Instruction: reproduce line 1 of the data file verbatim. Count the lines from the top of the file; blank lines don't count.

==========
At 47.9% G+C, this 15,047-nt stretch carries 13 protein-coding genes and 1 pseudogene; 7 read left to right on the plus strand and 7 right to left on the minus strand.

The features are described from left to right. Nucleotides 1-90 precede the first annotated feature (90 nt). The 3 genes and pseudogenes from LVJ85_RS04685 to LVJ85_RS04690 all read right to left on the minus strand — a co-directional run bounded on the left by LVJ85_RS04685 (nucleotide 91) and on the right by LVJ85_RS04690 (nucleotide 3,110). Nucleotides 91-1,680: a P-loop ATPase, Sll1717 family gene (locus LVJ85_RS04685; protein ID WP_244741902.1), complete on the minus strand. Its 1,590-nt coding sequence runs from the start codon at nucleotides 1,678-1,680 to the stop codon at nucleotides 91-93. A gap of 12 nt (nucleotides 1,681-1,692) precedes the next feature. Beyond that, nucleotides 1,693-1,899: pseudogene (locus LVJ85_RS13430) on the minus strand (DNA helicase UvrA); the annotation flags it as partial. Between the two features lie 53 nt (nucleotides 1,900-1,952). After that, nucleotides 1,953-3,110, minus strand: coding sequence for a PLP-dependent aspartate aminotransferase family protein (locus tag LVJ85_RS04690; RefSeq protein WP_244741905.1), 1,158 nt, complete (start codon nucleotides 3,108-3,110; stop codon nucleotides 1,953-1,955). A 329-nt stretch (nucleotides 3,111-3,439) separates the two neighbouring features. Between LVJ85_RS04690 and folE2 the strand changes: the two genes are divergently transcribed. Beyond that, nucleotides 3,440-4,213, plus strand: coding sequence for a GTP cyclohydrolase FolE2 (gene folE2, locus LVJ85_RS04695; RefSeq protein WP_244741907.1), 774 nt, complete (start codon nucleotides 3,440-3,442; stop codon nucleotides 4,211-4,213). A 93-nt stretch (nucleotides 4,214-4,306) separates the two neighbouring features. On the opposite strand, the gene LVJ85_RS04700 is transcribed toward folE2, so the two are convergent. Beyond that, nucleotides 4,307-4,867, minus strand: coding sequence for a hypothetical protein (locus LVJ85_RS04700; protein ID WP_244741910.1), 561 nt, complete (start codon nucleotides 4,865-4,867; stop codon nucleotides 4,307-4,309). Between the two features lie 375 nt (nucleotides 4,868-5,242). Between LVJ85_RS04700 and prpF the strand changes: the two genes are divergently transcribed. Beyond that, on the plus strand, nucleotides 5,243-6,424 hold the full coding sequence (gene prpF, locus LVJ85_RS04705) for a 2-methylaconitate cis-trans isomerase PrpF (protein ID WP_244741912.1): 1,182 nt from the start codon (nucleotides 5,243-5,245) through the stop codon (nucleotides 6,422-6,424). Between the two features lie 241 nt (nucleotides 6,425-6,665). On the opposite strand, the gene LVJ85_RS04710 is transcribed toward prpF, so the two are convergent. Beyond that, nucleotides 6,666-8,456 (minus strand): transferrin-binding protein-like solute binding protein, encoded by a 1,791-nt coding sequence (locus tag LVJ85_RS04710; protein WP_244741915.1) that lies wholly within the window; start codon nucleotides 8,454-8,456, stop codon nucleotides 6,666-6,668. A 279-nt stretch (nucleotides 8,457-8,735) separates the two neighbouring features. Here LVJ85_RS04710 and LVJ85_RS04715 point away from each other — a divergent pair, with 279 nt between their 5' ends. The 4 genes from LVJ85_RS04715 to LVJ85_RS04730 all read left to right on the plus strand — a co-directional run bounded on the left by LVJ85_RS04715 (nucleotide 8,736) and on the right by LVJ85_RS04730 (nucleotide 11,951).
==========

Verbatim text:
At 47.9% G+C, this 15,047-nt stretch carries 13 protein-coding genes and 1 pseudogene; 7 read left to right on the plus strand and 7 right to left on the minus strand.